At this point someone inevitably brings up ‘Salem.’ That’s a complicated story, being made more complicated by the fact that most Western people, being unbelievers in the ‘supernatural’, think anyone who would accuse others of witchcraft, is by definition crazy. So the Salem folk, per popular belief, were not only ‘crazy’ but fanatical. This is not an easy issue, so I’ll leave it, except to say that, contrary to popular belief, in Salem not one person was ‘burned’ as a witch, or for any other crime. Hanging was the only capital punishment in Salem then, as far as I’m aware. Incidentally some of my maternal ancestors lived in Salem then, and I have read the official papers on the Salem witch trials.
The past truly is another country, and it is almost impossible for us to put ourselves in our ancestors’ shoes, though we are expected to live amongst people with beliefs far different to our own, more different than the ways of our ancestors of 3 or 4 centuries ago.
But it is vital, I think, for anyone truly educated, to read old books rather than having our knowledge come at a remove via modern (post-modern?) ‘historians’ with biased viewpoints and axes to grind. For such people everything is politicized, and subject to the fashion of the ‘culture of critique’, being torn apart and judged by today’s twisted standards. So the old books are superior for geting a fuller picture of the past, minus the craziness of the current year.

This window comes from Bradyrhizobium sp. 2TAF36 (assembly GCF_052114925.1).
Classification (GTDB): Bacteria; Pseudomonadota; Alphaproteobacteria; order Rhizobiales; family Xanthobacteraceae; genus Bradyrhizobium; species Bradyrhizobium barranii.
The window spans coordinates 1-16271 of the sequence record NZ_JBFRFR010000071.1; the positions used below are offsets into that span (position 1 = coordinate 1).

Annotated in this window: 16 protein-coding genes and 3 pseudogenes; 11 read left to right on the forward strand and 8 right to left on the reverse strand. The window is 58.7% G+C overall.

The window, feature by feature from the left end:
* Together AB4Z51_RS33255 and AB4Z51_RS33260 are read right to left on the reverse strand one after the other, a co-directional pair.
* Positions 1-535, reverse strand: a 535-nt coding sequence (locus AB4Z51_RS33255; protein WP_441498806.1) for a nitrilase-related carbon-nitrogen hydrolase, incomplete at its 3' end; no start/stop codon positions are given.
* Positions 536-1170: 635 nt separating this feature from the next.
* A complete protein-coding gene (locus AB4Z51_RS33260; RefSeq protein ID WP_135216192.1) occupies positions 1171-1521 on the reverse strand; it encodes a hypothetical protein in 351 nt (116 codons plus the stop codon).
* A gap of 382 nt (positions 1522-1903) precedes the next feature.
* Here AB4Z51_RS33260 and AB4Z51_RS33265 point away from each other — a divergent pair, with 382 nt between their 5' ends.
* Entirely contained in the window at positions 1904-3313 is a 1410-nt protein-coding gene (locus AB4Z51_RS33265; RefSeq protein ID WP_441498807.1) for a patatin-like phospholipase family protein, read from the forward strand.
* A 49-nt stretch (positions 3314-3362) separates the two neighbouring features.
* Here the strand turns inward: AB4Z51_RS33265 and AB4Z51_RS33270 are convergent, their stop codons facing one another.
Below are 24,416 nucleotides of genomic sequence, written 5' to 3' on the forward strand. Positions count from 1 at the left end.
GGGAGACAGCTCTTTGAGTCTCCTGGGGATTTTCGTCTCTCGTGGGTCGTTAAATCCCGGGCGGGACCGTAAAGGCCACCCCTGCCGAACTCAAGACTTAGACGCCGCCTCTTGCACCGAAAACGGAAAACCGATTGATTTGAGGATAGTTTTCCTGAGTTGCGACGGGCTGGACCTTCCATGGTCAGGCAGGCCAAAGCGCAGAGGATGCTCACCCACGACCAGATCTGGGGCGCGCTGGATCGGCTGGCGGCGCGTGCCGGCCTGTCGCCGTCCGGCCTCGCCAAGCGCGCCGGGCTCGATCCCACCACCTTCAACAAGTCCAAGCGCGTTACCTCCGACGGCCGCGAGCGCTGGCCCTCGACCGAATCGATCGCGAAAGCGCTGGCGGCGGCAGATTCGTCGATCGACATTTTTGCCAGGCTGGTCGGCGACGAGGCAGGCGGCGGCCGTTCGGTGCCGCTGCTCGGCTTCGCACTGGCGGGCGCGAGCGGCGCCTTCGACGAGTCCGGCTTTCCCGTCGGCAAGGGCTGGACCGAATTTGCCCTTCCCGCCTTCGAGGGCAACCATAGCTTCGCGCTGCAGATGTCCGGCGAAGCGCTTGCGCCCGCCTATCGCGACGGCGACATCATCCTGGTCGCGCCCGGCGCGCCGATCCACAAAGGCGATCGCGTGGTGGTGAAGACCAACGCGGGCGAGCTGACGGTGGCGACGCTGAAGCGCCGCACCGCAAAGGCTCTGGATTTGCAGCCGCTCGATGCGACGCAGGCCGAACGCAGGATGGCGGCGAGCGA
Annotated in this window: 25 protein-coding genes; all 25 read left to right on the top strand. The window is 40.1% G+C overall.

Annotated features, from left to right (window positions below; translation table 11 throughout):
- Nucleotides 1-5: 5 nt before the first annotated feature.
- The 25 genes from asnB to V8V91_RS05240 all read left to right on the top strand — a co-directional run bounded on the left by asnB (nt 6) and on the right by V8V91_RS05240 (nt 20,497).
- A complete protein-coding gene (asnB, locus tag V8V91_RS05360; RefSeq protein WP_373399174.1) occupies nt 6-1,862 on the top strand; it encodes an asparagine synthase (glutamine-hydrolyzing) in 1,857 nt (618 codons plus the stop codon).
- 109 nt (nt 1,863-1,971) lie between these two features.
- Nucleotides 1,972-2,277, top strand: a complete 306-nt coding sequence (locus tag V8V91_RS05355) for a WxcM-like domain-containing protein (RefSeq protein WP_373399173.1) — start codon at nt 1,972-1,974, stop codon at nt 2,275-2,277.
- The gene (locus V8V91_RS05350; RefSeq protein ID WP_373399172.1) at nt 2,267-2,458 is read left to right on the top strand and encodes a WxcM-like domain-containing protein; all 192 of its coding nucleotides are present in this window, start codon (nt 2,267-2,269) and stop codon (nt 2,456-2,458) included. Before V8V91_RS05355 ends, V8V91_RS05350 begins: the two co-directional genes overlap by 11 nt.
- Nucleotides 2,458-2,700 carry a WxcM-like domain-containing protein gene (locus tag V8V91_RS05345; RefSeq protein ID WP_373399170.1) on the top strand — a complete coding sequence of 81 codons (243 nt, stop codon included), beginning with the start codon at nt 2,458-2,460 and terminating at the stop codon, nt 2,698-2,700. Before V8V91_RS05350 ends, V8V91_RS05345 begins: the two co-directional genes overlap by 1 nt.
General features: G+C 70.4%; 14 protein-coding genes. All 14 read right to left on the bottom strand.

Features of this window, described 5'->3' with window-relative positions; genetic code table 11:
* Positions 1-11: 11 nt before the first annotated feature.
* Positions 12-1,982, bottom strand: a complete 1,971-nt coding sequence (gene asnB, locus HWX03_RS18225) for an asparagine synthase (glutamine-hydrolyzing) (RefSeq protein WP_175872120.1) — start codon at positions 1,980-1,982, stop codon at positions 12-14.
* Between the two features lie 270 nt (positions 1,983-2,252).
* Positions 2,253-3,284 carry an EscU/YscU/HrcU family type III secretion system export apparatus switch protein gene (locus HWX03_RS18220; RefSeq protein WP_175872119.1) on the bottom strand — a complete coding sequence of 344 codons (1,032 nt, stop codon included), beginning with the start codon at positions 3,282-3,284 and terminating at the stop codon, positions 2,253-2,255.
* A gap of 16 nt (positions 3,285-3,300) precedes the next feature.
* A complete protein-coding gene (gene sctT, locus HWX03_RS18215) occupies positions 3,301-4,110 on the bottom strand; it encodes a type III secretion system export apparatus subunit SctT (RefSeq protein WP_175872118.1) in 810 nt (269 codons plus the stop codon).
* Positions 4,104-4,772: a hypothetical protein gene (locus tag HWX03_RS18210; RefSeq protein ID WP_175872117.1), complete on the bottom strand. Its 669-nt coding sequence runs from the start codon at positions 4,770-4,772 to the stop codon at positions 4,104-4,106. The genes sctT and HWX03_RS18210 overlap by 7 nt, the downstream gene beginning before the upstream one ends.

One of the principal critics of the Puritans was Scots philospher David Hume. An article in the American Conservative, from 2011, says this:
” The Puritans, and the even more radical sects in orbit around them, did not seek reform but total transformation. And “every successive revolution became a precedent for that which followed it.” [Emphasis mine].
I gather that the writer of that piece, Donald W. Livingston, is paraphrasing Hume’s point of view, rather than offering his own opinion. Hume obviously thought the Puritans wanted, or intended, to ‘transform society’. Hume thought the Puritans to be the English analogue, in the context of the English civil war, of the Jacobins. The Puritans were not revolutionaries in that sense, much less destroyers of society as the neo-Jacobins of our time are. Most people don’t get that the Puritans did not want to force their Christianity on others or to conquer anyone or rule over anyone; they simply wanted the freedom to live and worship as their faith required. They were, plain and simple, separatists. Had they not been so desirous of following their faith, they would not have left their beloved England and endured the hardships of crossing the Atlantic, fighting hostile Indians, and for a time, starving and living in primitive conditions.
They never tried to dictate to those who were not of the same convictions.
However, dissent inevitably inserted itself in the original colonies, eventually, but that’s the way of the world, and it’s another story for another time.
There is so much more to be said about the Puritan issue, and I may revisit it. For those interested, I would advise reading some of the many old sources, old books which are available on the Internet, especially on Archive.org or other e-book sites. I would recommend reading diaries or letters from some of the earlier colonists, including those of Winthrop or Bradford. They are not hard to find online.
It’s always important to counter lies on subjects like this; it’s too rarely done, and that’s the way the lies always seem to win out.